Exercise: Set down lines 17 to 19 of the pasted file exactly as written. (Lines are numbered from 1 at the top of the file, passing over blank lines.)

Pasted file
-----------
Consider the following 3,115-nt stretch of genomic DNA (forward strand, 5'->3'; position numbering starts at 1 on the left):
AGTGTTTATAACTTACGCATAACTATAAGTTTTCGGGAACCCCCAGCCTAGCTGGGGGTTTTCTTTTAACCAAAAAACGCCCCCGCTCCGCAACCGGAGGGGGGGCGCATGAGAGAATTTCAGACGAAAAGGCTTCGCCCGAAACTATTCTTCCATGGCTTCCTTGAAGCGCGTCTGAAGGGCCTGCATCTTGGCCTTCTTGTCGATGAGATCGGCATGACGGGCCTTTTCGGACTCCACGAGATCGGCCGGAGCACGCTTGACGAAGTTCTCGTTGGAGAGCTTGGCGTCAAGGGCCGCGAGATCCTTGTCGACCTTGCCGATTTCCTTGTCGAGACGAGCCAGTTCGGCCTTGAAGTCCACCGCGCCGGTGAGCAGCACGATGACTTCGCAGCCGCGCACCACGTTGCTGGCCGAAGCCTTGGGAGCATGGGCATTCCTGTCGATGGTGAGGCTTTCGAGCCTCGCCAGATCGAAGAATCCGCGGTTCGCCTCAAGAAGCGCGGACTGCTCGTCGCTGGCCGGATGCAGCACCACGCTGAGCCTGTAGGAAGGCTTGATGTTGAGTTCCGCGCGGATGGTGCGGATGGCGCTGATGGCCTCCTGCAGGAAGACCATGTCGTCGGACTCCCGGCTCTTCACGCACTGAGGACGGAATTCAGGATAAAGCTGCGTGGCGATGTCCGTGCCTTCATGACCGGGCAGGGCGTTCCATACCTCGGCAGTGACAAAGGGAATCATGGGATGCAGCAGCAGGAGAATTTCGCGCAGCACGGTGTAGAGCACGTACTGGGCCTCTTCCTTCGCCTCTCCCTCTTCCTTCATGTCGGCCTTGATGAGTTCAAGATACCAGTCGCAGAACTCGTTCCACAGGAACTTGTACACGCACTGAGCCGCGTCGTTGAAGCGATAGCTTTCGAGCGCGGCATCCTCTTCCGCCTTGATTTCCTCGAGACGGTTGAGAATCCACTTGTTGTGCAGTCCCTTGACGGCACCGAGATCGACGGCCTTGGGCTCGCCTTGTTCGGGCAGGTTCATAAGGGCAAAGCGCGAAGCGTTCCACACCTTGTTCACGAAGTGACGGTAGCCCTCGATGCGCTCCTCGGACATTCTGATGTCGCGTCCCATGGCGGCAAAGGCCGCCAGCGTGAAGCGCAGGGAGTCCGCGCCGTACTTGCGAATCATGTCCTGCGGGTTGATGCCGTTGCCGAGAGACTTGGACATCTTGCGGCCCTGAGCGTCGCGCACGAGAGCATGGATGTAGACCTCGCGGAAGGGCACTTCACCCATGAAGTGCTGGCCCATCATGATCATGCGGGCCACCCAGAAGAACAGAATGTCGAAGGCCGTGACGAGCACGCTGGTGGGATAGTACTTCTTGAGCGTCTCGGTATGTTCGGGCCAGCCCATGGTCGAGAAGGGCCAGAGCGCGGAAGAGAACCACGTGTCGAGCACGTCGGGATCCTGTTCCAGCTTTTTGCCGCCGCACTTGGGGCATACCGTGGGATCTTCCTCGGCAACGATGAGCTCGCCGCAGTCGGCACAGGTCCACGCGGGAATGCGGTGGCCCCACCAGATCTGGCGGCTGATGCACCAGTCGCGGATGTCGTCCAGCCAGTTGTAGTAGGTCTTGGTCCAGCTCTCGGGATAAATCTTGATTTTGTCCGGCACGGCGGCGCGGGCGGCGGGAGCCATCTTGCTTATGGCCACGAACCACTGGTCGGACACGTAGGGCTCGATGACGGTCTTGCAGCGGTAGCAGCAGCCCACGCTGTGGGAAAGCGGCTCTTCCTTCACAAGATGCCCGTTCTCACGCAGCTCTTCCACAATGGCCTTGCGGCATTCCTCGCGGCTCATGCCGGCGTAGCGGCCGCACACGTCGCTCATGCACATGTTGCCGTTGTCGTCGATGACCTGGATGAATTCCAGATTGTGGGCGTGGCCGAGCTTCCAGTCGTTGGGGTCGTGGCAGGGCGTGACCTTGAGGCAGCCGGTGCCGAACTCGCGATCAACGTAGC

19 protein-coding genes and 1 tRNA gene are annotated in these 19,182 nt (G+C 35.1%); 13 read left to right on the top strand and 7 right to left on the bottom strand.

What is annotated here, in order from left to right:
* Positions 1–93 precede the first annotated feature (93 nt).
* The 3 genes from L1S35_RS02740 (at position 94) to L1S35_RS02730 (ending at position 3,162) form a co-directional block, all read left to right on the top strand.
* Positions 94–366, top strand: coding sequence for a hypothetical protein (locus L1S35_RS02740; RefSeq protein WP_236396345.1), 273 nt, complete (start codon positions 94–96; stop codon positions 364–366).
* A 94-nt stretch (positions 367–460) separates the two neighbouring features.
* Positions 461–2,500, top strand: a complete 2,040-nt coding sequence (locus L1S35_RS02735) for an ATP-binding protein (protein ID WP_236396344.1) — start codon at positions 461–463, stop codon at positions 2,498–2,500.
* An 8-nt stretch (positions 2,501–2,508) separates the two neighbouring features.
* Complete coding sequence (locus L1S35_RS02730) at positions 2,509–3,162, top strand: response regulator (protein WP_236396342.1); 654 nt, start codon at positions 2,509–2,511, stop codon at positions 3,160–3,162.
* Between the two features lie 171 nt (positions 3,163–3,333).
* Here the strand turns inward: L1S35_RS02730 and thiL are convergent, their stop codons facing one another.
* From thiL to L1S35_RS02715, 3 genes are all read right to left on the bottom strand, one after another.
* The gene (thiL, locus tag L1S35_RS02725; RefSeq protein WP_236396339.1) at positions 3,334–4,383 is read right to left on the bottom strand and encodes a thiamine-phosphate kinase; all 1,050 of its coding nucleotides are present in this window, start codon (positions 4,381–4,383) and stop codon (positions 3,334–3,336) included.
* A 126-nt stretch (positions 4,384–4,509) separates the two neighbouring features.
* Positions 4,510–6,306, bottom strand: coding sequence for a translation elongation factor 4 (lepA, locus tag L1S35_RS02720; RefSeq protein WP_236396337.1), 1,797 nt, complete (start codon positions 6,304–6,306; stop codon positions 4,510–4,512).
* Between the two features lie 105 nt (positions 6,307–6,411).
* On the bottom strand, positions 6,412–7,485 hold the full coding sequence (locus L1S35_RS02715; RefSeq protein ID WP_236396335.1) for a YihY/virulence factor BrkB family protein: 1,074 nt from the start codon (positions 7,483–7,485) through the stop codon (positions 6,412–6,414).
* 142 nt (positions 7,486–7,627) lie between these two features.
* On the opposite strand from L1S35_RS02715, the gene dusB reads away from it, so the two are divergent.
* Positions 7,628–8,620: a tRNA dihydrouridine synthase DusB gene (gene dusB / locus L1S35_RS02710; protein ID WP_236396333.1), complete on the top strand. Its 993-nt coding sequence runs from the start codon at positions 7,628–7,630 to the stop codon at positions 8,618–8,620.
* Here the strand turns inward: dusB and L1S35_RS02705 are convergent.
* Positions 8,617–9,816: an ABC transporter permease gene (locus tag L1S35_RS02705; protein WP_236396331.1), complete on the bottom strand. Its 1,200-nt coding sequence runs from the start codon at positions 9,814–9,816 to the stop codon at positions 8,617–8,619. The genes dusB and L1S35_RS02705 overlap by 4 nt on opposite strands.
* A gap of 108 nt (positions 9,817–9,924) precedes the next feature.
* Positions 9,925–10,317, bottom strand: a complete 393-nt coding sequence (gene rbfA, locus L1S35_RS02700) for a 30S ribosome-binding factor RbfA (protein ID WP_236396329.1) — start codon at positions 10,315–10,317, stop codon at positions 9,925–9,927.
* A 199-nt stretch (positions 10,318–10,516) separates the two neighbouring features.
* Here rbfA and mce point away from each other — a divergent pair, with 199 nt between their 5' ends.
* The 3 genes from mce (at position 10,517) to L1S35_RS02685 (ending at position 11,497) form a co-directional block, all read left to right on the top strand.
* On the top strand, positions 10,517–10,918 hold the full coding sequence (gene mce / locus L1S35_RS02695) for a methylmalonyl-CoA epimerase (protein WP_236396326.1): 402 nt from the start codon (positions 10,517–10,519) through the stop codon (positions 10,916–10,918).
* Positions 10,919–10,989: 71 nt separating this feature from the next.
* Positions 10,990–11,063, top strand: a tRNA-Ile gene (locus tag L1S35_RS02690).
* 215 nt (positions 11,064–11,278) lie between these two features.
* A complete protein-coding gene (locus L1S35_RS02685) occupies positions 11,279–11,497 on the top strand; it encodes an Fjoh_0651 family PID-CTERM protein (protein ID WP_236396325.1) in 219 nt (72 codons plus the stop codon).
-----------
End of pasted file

* Positions 4,510–6,306, bottom strand: coding sequence for a translation elongation factor 4 (lepA, locus tag L1S35_RS02720; RefSeq protein WP_236396337.1), 1,797 nt, complete (start codon positions 6,304–6,306; stop codon positions 4,510–4,512).
* Between the two features lie 105 nt (positions 6,307–6,411).
* On the bottom strand, positions 6,412–7,485 hold the full coding sequence (locus L1S35_RS02715; RefSeq protein ID WP_236396335.1) for a YihY/virulence factor BrkB family protein: 1,074 nt from the start codon (positions 7,483–7,485) through the stop codon (positions 6,412–6,414).